A Man for All Seasons

Man for All Seasons Column final

The stars were the hardest part, he tells me, showing off the American flag he has painted on the side of a haphazard-looking shed, an agglomeration of boards, lattice and scrap plywood that sits smack in the middle of the wide, muddy space. When stencils failed him in his quest to neatly frame the nation’s firmament, he says, he used a cookie cutter to “get ’em right.”

Surprisingly, the “water shed” is as solid as the man showing me around his community garden plot at Walker Farm. He is P.J. Russell, and he resides in Providence, but it’s out here that he really seems to live. On the day I visit, the 70-year-old is in his element, walking straight and tall and projecting like a character in a Turner Classic Movie.

Russ, as he likes to be called, talks about working the soil, growing peas, tomatoes, garlic, watermelons and other things. Rotating his crops so he doesn’t exhaust the soil. Relishing the hard work he’s plowed into this 83-by-42-foot plot for a decade now.

We take the stairs to the “upper floor,” a reinforced plywood roof with gutters to channel precipitation down into industrial-size blue plastic barrels. In this offseason, if you could call it that, Russ has already collected about 200 gallons of snowmelt and spring rain to use during summer dry spells.

From the top of the shed we can see Hundred Acre Cove and its marshes. In the summer, he sees everything — sailboats, osprey and the rising green of the 20 or so plots of his Walker Farm neighbors. “I know everybody — ‘Hey you want a hamburg? You want a hot dog?’” he half-pantomimes. It is a very social place.

We head back down, past the protective boundaries of his kingdom lying in wait, rolls of wire fencing that he’ll install to keep out crop-stealing pests, some on four legs and some on two.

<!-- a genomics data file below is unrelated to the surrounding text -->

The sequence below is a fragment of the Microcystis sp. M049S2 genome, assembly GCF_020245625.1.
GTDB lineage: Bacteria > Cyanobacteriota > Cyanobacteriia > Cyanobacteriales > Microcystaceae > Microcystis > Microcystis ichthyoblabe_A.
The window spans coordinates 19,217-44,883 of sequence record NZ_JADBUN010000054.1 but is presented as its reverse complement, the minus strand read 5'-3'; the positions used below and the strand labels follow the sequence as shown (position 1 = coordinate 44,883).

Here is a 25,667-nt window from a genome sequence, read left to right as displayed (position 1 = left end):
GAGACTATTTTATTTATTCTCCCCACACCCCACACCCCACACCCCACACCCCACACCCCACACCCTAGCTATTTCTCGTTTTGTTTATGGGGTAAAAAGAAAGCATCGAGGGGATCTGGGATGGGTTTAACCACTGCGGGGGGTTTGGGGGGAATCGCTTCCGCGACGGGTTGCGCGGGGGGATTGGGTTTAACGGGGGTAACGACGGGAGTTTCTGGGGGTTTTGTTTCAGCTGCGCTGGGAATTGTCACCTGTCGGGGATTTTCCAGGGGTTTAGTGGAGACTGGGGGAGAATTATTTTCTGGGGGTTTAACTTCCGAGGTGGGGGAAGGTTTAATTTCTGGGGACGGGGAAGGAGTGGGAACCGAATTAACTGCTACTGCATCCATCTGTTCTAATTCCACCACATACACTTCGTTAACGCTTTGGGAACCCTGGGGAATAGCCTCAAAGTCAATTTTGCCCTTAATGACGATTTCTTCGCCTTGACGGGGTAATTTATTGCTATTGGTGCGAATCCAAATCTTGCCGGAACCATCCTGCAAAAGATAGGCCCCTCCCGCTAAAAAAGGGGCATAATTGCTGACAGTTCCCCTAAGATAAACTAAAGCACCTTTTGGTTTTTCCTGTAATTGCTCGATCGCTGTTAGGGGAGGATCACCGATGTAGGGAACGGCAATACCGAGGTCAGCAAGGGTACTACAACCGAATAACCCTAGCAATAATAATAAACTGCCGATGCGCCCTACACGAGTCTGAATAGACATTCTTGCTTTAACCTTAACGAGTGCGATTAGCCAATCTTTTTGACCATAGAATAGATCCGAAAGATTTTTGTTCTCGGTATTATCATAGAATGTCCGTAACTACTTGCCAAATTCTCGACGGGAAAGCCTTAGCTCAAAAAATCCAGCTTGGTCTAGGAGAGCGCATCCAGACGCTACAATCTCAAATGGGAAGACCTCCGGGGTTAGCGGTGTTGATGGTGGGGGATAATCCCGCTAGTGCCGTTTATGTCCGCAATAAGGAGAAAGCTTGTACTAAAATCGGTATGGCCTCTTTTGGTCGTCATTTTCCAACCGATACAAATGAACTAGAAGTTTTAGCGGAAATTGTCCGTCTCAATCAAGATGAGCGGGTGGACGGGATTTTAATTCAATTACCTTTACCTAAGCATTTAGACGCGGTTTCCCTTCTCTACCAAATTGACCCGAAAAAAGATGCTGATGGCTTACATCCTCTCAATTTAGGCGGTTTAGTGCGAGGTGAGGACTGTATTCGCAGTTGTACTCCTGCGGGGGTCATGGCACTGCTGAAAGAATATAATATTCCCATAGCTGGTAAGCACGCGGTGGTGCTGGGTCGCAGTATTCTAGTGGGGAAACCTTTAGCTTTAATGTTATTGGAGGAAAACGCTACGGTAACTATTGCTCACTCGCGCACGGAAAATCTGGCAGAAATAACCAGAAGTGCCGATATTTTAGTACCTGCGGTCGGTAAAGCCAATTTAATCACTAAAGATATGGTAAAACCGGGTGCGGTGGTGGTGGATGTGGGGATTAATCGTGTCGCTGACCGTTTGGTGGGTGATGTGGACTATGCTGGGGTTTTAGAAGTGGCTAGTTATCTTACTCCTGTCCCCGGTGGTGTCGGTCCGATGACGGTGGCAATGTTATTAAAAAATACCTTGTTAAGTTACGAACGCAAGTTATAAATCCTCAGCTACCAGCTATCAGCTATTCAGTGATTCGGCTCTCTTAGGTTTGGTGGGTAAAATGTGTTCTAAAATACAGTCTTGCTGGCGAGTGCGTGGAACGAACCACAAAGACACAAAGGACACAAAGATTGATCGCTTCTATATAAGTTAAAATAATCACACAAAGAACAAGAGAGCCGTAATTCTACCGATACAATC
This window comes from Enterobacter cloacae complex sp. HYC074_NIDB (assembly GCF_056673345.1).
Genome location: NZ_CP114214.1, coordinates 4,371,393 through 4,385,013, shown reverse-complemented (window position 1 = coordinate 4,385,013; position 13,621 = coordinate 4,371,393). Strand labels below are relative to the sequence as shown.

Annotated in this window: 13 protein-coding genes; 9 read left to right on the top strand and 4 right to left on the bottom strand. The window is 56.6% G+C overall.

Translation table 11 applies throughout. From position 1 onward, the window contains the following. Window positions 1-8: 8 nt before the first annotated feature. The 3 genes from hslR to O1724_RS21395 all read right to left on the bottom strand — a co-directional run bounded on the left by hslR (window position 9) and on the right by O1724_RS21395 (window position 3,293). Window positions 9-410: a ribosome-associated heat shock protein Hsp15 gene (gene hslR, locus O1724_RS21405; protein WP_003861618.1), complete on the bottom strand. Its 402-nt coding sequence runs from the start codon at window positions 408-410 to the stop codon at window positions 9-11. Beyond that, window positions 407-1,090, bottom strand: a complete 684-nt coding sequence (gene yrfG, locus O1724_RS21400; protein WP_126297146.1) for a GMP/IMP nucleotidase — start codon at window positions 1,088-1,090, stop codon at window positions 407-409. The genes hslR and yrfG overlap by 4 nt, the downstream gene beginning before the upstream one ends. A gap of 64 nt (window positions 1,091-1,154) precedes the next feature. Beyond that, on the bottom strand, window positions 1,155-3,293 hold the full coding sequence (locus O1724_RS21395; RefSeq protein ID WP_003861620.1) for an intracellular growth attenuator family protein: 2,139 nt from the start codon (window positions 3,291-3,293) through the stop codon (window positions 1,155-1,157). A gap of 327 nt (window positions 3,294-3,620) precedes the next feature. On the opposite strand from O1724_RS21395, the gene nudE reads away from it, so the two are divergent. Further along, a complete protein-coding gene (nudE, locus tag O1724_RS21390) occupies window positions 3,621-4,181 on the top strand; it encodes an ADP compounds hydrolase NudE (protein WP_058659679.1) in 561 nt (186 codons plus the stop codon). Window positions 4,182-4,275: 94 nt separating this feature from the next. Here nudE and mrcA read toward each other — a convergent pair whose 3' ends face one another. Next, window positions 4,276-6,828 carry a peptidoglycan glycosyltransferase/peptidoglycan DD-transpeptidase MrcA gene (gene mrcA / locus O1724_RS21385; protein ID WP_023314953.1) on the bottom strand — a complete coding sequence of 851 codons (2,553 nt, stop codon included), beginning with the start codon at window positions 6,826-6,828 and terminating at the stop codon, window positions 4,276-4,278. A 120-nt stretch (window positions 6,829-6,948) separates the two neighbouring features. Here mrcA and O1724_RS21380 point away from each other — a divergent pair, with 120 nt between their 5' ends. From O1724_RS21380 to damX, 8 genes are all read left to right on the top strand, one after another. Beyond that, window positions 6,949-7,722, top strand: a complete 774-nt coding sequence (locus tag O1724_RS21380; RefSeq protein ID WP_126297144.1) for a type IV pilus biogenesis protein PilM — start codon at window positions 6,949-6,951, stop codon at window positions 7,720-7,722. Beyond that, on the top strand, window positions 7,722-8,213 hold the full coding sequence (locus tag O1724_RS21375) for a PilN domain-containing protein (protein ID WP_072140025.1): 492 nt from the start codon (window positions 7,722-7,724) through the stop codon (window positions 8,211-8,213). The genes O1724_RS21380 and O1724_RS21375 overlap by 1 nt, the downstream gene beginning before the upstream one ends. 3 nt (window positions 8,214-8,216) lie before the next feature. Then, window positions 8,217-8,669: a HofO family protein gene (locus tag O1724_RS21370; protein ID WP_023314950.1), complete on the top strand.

Russ is grinning as he picks up his saw and starts through a board. “Work” isn’t a word he uses for his labors out here in the place where life comes out of the ground and the stars shine even on the brightest days.

“Eat, play, garden, exercise,” he says. “The outside — tons of stuff to do.”

copyright 2017  Kris Craig / The Providence Journal / 2 Much Time design

Putting It All Together

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‘Nothing is really work unless you would rather be doing something else.’

— J.M. Barrie, author of ‘Peter Pan’

Standing on a ladder inside the Strand building in downtown Providence, Joseph Bautista was framed inside a small opening in a very big brick wall as he worked to replace a window on the building’s Mathewson Street side. I didn’t get more than his name, didn’t ask if he was a window guy, a builder or a carpenter specializing in the installation of windows.

But this much I could see: He labored on a ladder, Sisyphus with a saw, scaling the rungs again and again to fit a brand-new window into the 102-year-old wall. He sized and fit each board, nailed it in place and headed back down for another piece until the window was more than just panes. And then on to the next.

He reminded me of my late friend and neighbor Bob, a regular guy who learned a trade young and worked hard at mastering it. Bob knew floors like nobody I’ve known, and he was insanely good at installing and fixing them, mostly the industrial kind — carpet, wood, tile, vinyl — in places as big as malls and as small as my kitchen. To me, Bob was the Tom Brady of the conjured world we walk on, a master of all that is uniformly and beautifully flat.

Last year Brady signed a two-year contract for $41 million.

There’s no Super Bowl in the trades. Guys like Joe or Bob never make millions even if they’re the very best at window or floor installation. Their victories are quiet and often unseen. But they are victories still, everyday triumphs of astute perception, seasoned analysis and measured response.

Their fields are altogether different, and every Tom, Bob and Joe has his own game, his own playbook. But each knows both the joy of a play well executed and the pain of a botch. Maybe that’s why so many will be watching the Super Bowl on Sunday night. Maybe, beneath the height of the stakes and the froth of the spectacle, what they really hope to see is what they pursue at work every day: a job consummately well done.

copyright 2017  Kris Craig / The Providence Journal / 2 Much Time design